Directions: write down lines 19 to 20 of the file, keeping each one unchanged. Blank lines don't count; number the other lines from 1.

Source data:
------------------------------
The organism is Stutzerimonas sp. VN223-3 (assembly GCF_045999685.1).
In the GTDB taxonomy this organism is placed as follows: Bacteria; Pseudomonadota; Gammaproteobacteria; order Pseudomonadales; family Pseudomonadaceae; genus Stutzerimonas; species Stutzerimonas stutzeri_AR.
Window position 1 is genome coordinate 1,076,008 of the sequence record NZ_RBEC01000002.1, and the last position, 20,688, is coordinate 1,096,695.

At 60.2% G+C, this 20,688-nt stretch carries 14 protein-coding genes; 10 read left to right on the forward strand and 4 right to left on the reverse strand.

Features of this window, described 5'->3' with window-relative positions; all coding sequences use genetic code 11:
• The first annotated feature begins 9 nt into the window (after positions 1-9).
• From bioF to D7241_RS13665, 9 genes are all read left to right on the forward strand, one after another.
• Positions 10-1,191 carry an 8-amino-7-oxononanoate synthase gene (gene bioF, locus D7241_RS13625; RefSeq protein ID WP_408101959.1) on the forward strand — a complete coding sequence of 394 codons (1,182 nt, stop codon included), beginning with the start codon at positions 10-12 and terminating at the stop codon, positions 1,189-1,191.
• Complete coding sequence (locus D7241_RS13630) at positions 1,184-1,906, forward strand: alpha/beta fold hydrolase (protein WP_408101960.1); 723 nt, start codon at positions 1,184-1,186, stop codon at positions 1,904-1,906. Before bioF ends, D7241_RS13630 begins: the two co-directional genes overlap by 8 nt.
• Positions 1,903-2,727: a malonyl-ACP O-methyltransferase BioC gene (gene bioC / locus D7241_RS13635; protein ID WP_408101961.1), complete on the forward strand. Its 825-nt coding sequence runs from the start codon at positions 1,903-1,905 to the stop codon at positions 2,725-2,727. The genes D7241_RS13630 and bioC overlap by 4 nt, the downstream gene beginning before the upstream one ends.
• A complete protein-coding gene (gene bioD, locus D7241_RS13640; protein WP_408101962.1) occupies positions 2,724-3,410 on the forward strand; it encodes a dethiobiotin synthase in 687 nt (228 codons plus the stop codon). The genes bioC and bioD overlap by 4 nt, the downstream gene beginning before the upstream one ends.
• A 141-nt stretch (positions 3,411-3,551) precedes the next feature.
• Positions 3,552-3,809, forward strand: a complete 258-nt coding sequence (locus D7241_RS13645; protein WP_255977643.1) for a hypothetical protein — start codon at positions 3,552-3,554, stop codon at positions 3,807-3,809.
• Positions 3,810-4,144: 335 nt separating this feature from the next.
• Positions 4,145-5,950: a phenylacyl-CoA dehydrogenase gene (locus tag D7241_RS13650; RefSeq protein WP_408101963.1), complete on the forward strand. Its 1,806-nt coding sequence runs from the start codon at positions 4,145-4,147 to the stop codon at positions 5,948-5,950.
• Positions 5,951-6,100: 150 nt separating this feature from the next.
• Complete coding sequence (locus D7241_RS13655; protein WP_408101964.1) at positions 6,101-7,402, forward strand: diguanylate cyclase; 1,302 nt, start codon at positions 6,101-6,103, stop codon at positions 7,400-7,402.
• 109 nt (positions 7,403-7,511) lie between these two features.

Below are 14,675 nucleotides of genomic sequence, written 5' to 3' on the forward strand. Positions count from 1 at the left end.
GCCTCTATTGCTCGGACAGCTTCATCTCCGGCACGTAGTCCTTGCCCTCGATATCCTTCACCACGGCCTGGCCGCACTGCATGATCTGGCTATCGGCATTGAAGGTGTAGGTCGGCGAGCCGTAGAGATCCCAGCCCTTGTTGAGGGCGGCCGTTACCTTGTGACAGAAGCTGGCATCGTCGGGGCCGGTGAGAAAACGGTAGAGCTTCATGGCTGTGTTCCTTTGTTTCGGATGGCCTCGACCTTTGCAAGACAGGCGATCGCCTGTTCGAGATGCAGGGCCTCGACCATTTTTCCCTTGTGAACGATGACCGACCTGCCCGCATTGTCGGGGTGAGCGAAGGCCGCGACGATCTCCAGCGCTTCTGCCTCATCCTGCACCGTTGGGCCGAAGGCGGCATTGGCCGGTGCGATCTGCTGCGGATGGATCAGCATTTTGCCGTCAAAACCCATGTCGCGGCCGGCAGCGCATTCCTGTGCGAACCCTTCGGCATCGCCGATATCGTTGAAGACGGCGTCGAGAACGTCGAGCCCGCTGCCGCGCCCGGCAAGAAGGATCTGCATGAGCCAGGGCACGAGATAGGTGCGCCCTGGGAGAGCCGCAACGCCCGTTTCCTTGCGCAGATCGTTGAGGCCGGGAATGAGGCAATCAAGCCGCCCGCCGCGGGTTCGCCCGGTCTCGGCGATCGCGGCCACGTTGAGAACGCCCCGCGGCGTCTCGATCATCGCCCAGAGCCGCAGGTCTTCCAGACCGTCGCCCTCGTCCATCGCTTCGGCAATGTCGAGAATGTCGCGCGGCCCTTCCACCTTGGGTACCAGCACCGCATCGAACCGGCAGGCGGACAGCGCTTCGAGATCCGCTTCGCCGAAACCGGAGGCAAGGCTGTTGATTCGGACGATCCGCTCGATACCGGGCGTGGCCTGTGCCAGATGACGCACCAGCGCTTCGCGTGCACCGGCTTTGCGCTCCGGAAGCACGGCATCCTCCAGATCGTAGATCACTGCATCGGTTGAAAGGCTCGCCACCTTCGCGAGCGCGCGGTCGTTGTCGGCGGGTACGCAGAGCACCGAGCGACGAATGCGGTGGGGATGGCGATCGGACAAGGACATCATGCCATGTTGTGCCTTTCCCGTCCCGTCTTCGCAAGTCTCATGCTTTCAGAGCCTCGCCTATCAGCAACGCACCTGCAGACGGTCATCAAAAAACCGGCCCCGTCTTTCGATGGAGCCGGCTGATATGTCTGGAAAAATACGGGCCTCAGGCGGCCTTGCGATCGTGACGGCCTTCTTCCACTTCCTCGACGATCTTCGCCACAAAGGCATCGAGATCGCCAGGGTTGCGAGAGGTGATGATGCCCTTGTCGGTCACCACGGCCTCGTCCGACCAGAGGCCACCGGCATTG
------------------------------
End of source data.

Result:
Below are 14,675 nucleotides of genomic sequence, written 5' to 3' on the forward strand. Positions count from 1 at the left end.
GCCTCTATTGCTCGGACAGCTTCATCTCCGGCACGTAGTCCTTGCCCTCGATATCCTTCACCACGGCCTGGCCGCACTGCATGATCTGGCTATCGGCATTGAAGGTGTAGGTCGGCGAGCCGTAGAGATCCCAGCCCTTGTTGAGGGCGGCCGTTACCTTGTGACAGAAGCTGGCATCGTCGGGGCCGGTGAGAAAACGGTAGAGCTTCATGGCTGTGTTCCTTTGTTTCGGATGGCCTCGACCTTTGCAAGACAGGCGATCGCCTGTTCGAGATGCAGGGCCTCGACCATTTTTCCCTTGTGAACGATGACCGACCTGCCCGCATTGTCGGGGTGAGCGAAGGCCGCGACGATCTCCAGCGCTTCTGCCTCATCCTGCACCGTTGGGCCGAAGGCGGCATTGGCCGGTGCGATCTGCTGCGGATGGATCAGCATTTTGCCGTCAAAACCCATGTCGCGGCCGGCAGCGCATTCCTGTGCGAACCCTTCGGCATCGCCGATATCGTTGAAGACGGCGTCGAGAACGTCGAGCCCGCTGCCGCGCCCGGCAAGAAGGATCTGCATGAGCCAGGGCACGAGATAGGTGCGCCCTGGGAGAGCCGCAACGCCCGTTTCCTTGCGCAGATCGTTGAGGCCGGGAATGAGGCAATCAAGCCGCCCGCCGCGGGTTCGCCCGGTCTCGGCGATCGCGGCCACGTTGAGAACGCCCCGCGGCGTCTCGATCATCGCCCAGAGCCGCAGGTCTTCCAGACCGTCGCCCTCGTCCATCGCTTCGGCAATGTCGAGAATGTCGCGCGGCCCTTCCACCTTGGGTACCAGCACCGCATCGAACCGGCAGGCGGACAGCGCTTCGAGATCCGCTTCGCCGAAACCGGAGGCAAGGCTGTTGATTCGGACGATCCGCTCGATACCGGGCGTGGCCTGTGCCAGATGACGCACCAGCGCTTCGCGTGCACCGGCTTTGCGCTCCGGAAGCACGGCATCCTCCAGATCGTAGATCACTGCATCGGTTGAAAGGCTCGCCACCTTCGCGAGCGCGCGGTCGTTGTCGGCGGGTACGCAGAGCACCGAGCGACGAATGCGGTGGGGATGGCGATCGGACAAGGACATCATGCCATGTTGTGCCTTTCCCGTCCCGTCTTCGCAAGTCTCATGCTTTCAGAGCCTCGCCTATCAGCAACGCACCTGCAGACGGTCATCAAAAAACCGGCCCCGTCTTTCGATGGAGCCGGCTGATATGTCTGGAAAAATACGGGCCTCAGGCGGCCTTGCGATCGTGACGGCCTTCTTCCACTTCCTCGACGATCTTCGCCACAAAGGCATCGAGATCGCCAGGGTTGCGAGAGGTGATGATGCCCTTGTCGGTCACCACGGCCTCGTCCGACCAGAGGCCACCGGCATTG